Harmony Silhouette tested into a modified Plexi-style amp, set to semi-clean (edge of breakup) for the first three clips, then crunch for the final two.
0:00 – Bridge pickup
0:19 – Both pickups
0:38 – Neck pickup
1:05 – Bridge pickup, Marshall gain up to “crunch”
1:35 – Neck pickup
A thoughtful blend of vintage-derived style and tone, and 21st-century construction and playability.
Body shape and neck joint make it a little neck-heavy when played seated.
Harmony is one of the oldest American guitar brands. The company has been at it, in one form or another, since 1892. And from the mid ’60s through the mid ’70s, Harmony manufactured more instruments-per-year than any other company in the world—an impressive feat in the electric guitar’s most golden era. Not long after, though, the brand moved away from its Chicago roots, passing between temporary owners and overseas manufacturing facilities. As the years passed, word of the unappreciated quality and character in vintage originals passed from pawnshop hunters to punk, grunge, and garage-band musicians. But in the last few years, it’s not been unusual to see a festival headliner like St. Vincent or War on Drugs parade out an old Harmony solidbody.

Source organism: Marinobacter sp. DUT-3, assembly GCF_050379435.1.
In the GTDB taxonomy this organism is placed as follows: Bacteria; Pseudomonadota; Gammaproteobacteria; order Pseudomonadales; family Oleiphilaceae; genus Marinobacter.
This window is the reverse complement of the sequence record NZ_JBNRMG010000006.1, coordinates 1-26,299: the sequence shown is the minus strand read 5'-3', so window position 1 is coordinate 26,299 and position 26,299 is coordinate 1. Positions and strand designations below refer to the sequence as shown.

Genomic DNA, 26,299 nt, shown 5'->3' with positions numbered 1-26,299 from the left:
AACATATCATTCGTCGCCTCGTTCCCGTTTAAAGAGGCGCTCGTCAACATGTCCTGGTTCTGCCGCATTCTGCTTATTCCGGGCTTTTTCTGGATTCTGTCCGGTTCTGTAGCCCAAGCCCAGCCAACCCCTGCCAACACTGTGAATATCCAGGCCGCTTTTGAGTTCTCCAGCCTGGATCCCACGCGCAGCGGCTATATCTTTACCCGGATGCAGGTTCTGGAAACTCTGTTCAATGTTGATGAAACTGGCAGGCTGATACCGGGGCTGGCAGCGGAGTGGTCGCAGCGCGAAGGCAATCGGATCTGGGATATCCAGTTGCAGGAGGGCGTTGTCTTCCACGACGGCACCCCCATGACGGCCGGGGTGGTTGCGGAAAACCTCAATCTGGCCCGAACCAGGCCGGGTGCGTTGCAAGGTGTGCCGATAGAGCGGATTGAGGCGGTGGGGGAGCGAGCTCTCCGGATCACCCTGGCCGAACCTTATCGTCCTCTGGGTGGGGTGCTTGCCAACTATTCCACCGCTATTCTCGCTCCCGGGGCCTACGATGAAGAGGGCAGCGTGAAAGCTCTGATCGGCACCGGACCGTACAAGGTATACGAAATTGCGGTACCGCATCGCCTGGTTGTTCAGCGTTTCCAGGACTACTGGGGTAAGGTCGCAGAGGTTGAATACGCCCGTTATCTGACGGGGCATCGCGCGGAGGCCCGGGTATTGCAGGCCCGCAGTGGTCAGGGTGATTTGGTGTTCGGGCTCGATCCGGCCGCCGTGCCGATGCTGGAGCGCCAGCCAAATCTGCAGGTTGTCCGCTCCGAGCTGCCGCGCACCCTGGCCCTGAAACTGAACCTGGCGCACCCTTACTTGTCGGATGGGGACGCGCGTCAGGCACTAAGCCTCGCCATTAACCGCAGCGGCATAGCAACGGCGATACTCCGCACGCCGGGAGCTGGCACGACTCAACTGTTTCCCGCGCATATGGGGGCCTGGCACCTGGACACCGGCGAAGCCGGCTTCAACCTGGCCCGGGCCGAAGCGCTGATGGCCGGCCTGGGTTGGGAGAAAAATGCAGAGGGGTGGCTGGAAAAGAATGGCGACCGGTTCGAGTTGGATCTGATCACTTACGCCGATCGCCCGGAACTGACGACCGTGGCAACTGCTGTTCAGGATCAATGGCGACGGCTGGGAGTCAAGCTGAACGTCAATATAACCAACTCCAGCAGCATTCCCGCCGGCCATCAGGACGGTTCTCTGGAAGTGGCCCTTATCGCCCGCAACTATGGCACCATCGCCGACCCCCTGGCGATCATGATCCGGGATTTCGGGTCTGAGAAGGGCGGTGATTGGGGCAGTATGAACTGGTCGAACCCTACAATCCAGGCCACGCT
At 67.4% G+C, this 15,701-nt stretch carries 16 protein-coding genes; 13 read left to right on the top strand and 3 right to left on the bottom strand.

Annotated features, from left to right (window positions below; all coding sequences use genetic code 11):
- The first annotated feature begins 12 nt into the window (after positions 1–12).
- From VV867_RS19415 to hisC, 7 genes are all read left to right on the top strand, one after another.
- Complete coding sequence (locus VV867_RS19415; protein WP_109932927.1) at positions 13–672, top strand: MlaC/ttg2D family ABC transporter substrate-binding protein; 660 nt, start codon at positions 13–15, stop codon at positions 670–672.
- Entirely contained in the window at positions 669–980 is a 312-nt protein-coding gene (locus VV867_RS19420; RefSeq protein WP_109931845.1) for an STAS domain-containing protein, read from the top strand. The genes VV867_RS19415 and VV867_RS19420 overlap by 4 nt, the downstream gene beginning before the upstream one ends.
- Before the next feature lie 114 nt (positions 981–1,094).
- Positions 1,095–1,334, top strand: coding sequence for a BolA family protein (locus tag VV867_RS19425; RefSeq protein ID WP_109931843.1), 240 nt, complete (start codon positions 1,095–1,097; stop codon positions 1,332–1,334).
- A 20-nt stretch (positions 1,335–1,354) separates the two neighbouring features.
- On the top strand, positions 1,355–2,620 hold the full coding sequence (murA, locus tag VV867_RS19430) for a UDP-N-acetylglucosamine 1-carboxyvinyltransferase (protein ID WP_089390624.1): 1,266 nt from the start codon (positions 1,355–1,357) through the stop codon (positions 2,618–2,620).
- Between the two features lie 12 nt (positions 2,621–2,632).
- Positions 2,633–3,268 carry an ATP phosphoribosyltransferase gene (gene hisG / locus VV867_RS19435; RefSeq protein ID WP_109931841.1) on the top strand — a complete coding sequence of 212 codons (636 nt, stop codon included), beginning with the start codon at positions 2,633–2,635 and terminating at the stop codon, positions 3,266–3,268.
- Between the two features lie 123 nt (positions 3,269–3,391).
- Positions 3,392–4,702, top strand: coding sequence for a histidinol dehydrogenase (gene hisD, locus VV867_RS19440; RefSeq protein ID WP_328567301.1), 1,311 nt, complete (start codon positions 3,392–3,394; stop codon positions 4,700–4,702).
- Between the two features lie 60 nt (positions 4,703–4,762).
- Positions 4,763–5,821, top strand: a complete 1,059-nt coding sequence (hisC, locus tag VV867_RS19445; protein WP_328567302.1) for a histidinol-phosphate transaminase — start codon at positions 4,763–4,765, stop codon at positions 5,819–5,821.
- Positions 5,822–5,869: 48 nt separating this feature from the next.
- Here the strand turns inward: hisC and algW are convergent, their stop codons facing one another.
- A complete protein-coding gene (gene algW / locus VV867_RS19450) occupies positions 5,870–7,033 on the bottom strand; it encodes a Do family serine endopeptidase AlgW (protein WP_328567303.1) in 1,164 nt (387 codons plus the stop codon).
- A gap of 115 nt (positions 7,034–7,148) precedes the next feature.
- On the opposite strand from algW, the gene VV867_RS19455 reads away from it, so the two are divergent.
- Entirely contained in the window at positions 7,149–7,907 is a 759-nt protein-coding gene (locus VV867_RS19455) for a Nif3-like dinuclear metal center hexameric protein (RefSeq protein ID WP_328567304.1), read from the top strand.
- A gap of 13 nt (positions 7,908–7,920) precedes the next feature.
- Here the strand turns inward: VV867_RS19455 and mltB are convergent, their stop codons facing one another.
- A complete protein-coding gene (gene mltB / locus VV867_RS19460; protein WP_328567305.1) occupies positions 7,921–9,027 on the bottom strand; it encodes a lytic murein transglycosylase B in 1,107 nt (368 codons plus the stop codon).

Harmony’s newest owner, BandLab Technologies—which also owns Heritage Guitars, Mono Cases, Teisco, and other brands—did not take the resurrection of these Harmonys lightly. All three new Harmony guitar models are based on originals even though they aren’t down-to-the-letter reissues. And They’re manufactured at Harmony’s factory in Kalamazoo, Michigan—the same factory where Gibsons were once made, and where Heritage guitars are now also built. The high level of quality makes them entirely functional to a 21st-century gigging guitarist. And the Silhouette reviewed here, like its siblings the Jupiter and the Rebel, sells at a novice-friendly $1,299 with case. That’s a nice price for a unique, U.S.-made solidbody.